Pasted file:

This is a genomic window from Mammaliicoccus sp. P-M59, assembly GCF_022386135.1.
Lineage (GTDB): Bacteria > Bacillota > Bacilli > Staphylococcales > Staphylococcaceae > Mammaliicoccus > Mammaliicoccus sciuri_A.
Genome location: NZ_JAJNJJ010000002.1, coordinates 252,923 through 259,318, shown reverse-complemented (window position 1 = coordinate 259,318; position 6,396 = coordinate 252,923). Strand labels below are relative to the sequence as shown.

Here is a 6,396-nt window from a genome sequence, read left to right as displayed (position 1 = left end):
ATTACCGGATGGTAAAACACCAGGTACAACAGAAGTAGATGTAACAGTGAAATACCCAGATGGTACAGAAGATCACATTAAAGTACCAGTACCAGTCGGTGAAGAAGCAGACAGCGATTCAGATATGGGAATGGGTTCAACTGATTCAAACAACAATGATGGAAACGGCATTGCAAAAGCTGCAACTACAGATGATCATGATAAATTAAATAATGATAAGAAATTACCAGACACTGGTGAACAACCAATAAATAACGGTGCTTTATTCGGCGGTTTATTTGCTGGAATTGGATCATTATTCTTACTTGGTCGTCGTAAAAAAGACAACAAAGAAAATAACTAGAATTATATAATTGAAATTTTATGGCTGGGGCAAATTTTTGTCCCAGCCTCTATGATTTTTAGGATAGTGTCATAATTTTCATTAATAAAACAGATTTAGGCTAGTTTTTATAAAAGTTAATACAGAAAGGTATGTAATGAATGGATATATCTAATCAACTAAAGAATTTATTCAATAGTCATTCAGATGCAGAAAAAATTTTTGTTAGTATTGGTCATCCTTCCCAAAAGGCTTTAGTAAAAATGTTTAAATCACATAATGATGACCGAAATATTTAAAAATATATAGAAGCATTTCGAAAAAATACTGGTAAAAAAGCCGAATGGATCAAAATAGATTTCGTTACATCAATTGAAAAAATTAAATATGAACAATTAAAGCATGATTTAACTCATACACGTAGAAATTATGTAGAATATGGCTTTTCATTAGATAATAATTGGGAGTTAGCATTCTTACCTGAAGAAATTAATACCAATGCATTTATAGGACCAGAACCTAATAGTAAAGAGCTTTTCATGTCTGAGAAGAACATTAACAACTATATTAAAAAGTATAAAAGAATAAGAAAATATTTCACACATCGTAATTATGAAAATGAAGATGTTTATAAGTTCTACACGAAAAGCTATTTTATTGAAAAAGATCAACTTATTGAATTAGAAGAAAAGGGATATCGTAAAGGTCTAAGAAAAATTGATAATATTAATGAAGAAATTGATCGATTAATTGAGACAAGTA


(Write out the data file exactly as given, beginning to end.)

This is a genomic window from Mammaliicoccus sp. P-M59, assembly GCF_022386135.1.
Lineage (GTDB): Bacteria > Bacillota > Bacilli > Staphylococcales > Staphylococcaceae > Mammaliicoccus > Mammaliicoccus sciuri_A.
Genome location: NZ_JAJNJJ010000002.1, coordinates 252,923 through 259,318, shown reverse-complemented (window position 1 = coordinate 259,318; position 6,396 = coordinate 252,923). Strand labels below are relative to the sequence as shown.

Here is a 6,396-nt window from a genome sequence, read left to right as displayed (position 1 = left end):
ATTACCGGATGGTAAAACACCAGGTACAACAGAAGTAGATGTAACAGTGAAATACCCAGATGGTACAGAAGATCACATTAAAGTACCAGTACCAGTCGGTGAAGAAGCAGACAGCGATTCAGATATGGGAATGGGTTCAACTGATTCAAACAACAATGATGGAAACGGCATTGCAAAAGCTGCAACTACAGATGATCATGATAAATTAAATAATGATAAGAAATTACCAGACACTGGTGAACAACCAATAAATAACGGTGCTTTATTCGGCGGTTTATTTGCTGGAATTGGATCATTATTCTTACTTGGTCGTCGTAAAAAAGACAACAAAGAAAATAACTAGAATTATATAATTGAAATTTTATGGCTGGGGCAAATTTTTGTCCCAGCCTCTATGATTTTTAGGATAGTGTCATAATTTTCATTAATAAAACAGATTTAGGCTAGTTTTTATAAAAGTTAATACAGAAAGGTATGTAATGAATGGATATATCTAATCAACTAAAGAATTTATTCAATAGTCATTCAGATGCAGAAAAAATTTTTGTTAGTATTGGTCATCCTTCCCAAAAGGCTTTAGTAAAAATGTTTAAATCACATAATGATGACCGAAATATTTAAAAATATATAGAAGCATTTCGAAAAAATACTGGTAAAAAAGCCGAATGGATCAAAATAGATTTCGTTACATCAATTGAAAAAATTAAATATGAACAATTAAAGCATGATTTAACTCATACACGTAGAAATTATGTAGAATATGGCTTTTCATTAGATAATAATTGGGAGTTAGCATTCTTACCTGAAGAAATTAATACCAATGCATTTATAGGACCAGAACCTAATAGTAAAGAGCTTTTCATGTCTGAGAAGAACATTAACAACTATATTAAAAAGTATAAAAGAATAAGAAAATATTTCACACATCGTAATTATGAAAATGAAGATGTTTATAAGTTCTACACGAAAAGCTATTTTATTGAAAAAGATCAACTTATTGAATTAGAAGAAAAGGGATATCGTAAAGGTCTAAGAAAAATTGATAATATTAATGAAGAAATTGATCGATTAATTGAGACAAGTA